Oh boy. Where to start. Well, after the RAW Under Siege fiasco, Big Steph demanded Kurt Angle head the RAW team in retaliation, so Shane O’Mac captained his team. In choosing the RAW team Kurt picked his “son” Jason Jordan but was usurped by Triple H because nepotism is frowned upon in WWE. In response to this, SD secured the services of “free agent” Cena, immediately undermining the “brand loyalty” aspect of this feud, which suffered another blow when Cena showed up not in his team’s standard issue blue T-shirt but in lime green!
Not to mention this was clearly a last minute decision by the company by Cena’s total lack of effort and interest in being there illustrated. Meanwhile, you know it’s a bad match when the main highlight is a two minute exchange between Bálor and Nakamura before the younger stars are all eliminated leaving the old guard (combined age of almost 150) to kill the crowd dead, which they did. So to answer the question “Why can’t this company create new stars?” watch this match and weep.
Whilst the battle for brand supremacy has its merits and in theory reinforces the idea of the two separate shows being taken seriously (rather compromised by having a “free agent”) instead of the old days of the roster split when wrestlers would show up on both shows without rhyme or reason, it has to dealt with logically. If we’ve learned anything from watching WWE over the past few years, logic is a sparse commodity.
To wit: the first shot of this feud was fired by SD when Shane O’Mac arrived on RAW with 90% of the SD roster (and without consulting GM Daniel Bryan) and put RAW “under siege”, the blue brand wrestlers forcing their way backstage and beating up their RAW counterparts. So what you might say? Well, this wasn’t just the heels but the faces too – in other words, we saw the likes of Bobby Roode and Dolph Ziggler fighting side by side despite being feuding with other at the time. Or babyface Becky Lynch beating up her Four Horsewomen friends Bayley and Sasha Banks alongside heel Natalya purely because of “brand loyalty”.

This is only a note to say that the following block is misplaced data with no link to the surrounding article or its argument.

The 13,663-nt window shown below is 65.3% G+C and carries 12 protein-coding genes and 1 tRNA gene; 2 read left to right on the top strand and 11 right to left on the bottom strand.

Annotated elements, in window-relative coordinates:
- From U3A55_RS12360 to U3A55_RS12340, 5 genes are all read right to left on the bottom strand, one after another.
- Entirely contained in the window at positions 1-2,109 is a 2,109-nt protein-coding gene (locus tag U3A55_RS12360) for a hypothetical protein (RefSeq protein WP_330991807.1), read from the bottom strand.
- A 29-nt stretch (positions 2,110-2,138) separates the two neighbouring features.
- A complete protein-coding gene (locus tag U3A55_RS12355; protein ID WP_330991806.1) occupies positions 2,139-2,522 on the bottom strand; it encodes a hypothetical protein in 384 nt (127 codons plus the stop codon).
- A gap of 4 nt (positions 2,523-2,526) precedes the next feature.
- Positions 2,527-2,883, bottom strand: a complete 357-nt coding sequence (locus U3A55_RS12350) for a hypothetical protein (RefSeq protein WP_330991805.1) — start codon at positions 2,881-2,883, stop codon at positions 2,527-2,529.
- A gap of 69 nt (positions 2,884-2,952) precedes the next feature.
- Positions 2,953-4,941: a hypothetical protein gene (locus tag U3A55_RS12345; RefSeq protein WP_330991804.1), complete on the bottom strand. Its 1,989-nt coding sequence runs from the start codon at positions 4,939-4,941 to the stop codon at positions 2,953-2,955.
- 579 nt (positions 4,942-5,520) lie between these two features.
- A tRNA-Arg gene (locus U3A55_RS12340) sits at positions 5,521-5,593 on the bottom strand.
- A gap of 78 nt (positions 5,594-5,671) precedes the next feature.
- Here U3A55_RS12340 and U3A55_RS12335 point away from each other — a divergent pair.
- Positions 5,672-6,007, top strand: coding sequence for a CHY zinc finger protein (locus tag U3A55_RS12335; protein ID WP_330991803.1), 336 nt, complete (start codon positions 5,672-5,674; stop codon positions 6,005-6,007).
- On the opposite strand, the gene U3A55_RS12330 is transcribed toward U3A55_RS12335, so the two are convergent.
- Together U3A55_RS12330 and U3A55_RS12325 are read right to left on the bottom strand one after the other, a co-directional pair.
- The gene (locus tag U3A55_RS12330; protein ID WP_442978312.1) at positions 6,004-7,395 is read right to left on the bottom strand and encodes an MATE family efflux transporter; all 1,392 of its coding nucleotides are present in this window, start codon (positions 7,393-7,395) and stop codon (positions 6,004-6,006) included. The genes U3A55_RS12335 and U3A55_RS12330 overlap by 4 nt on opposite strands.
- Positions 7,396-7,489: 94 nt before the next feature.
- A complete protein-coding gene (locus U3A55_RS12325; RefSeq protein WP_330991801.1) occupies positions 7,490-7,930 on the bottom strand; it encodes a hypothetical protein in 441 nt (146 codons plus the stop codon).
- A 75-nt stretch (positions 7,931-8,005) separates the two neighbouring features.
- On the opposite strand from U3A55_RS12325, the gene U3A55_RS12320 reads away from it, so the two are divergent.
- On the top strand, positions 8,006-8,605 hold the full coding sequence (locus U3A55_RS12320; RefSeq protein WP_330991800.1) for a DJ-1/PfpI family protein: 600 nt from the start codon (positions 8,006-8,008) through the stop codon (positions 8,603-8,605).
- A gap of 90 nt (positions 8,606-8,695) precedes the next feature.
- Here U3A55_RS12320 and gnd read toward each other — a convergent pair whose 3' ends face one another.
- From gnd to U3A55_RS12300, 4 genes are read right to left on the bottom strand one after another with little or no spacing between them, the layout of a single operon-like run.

It’s a confused narrative which could have been resolved by having RAW heels against SD faces in the matches but this obvious exposes the lack of depth of top names on both sides. Or keep it as is but lay off the pre-mediated inter brand attacks and keep the in-fighting for scoring a spot on one of the teams instead, thus the current feuds and storylines are no longer being undermined.
Aside from this massive grumble everyone not named Cena or Triple H put in a great effort and made the importance of representing their respective brand feel reasonably palpable and convincing. For most of the show this was gearing up to be one of the better events until it takes a vertiginous plummet off the cliff with the main event, once again highlighting the worst excesses and destructive whims of McBooking.
If you stop watching after Styles vs. Lesnar then this is a pretty good show.
Best match – Brock Lesnar vs. AJ Styles
Survivor Series Kickoff Match – Matt Hardy vs. Elias
Survivor Series Kickoff Match – WWE Cruiserweight Title Match – Enzo Amore (c) vs. Kalisto
Survivor Series Kickoff Match – Kevin Owens & Sami Zayn vs. Breezango
Rating – *** ½
Man In Black